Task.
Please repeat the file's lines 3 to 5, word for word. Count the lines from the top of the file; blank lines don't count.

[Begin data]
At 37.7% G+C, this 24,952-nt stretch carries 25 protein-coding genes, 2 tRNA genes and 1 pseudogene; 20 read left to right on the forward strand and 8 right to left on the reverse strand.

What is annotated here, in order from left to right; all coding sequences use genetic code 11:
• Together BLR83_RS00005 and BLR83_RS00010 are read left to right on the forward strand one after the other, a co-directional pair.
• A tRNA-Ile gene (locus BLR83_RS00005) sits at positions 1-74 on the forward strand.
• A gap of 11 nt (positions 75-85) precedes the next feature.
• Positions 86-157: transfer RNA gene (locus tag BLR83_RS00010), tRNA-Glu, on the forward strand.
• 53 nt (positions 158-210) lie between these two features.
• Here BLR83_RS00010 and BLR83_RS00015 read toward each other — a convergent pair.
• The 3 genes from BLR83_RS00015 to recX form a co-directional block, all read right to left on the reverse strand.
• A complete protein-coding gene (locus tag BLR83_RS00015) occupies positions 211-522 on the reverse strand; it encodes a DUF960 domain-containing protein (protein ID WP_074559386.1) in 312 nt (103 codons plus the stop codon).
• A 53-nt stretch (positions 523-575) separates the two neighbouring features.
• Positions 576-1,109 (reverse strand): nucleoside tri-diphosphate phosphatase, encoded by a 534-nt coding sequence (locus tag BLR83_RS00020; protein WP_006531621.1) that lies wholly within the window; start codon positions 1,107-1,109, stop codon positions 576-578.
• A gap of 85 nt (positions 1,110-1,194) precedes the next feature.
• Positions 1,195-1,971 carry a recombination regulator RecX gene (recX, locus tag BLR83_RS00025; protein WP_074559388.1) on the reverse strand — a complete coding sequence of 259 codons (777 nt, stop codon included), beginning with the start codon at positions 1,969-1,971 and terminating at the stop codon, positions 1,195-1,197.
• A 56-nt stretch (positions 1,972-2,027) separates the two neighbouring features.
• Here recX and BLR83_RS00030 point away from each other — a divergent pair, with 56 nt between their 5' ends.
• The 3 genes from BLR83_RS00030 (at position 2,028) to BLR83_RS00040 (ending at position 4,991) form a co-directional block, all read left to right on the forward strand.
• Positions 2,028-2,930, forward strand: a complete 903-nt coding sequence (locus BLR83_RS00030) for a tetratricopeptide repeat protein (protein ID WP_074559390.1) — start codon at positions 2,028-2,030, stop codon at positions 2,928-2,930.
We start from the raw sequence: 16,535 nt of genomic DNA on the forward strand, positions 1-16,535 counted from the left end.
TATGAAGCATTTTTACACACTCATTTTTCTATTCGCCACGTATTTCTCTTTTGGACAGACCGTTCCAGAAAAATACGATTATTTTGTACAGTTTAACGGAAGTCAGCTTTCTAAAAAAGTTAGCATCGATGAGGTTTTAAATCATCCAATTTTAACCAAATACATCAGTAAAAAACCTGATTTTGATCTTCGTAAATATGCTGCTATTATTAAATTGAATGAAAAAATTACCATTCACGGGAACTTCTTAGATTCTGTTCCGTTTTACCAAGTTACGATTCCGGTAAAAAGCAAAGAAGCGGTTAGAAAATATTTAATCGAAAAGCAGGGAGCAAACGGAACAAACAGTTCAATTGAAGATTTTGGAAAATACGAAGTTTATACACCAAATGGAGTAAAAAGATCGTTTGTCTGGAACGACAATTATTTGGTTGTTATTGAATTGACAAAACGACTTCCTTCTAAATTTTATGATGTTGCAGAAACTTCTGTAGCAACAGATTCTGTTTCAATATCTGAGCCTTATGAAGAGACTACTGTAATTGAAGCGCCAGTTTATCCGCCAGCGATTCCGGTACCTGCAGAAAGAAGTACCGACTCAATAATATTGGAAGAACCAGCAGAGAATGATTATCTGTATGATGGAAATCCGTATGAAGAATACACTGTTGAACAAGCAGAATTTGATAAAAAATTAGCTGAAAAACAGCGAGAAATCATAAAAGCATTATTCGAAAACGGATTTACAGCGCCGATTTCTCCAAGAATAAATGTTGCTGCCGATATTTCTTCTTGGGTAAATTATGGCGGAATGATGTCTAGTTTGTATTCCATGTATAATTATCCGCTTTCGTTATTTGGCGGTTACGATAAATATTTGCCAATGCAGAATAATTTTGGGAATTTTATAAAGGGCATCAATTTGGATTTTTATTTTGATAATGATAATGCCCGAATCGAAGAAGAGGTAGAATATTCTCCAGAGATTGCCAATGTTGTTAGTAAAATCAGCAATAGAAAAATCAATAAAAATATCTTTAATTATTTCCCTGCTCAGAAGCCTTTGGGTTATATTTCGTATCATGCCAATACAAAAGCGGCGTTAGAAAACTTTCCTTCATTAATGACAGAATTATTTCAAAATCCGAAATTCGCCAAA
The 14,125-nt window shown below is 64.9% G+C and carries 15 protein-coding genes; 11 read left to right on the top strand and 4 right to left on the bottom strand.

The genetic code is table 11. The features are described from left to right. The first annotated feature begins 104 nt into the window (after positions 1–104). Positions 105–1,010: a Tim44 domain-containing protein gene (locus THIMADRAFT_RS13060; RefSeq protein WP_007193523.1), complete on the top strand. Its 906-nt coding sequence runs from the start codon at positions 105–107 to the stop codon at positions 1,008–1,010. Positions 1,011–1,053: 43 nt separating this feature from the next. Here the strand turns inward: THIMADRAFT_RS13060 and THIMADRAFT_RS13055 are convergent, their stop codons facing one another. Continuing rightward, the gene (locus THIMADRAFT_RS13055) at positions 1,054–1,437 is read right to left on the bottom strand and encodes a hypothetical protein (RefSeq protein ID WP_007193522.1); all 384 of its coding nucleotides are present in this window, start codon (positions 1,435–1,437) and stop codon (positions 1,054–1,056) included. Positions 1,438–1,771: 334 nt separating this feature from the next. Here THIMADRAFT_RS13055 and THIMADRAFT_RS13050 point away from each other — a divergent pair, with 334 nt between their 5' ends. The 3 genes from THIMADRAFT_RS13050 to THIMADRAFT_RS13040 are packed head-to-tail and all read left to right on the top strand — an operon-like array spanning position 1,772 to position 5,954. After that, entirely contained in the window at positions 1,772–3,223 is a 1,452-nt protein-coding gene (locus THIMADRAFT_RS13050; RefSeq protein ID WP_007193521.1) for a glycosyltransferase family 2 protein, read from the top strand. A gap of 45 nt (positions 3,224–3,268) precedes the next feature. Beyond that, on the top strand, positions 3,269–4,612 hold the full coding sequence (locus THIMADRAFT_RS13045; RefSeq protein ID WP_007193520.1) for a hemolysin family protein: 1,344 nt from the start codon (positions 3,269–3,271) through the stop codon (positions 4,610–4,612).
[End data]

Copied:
• Together BLR83_RS00005 and BLR83_RS00010 are read left to right on the forward strand one after the other, a co-directional pair.
• A tRNA-Ile gene (locus BLR83_RS00005) sits at positions 1-74 on the forward strand.
• A gap of 11 nt (positions 75-85) precedes the next feature.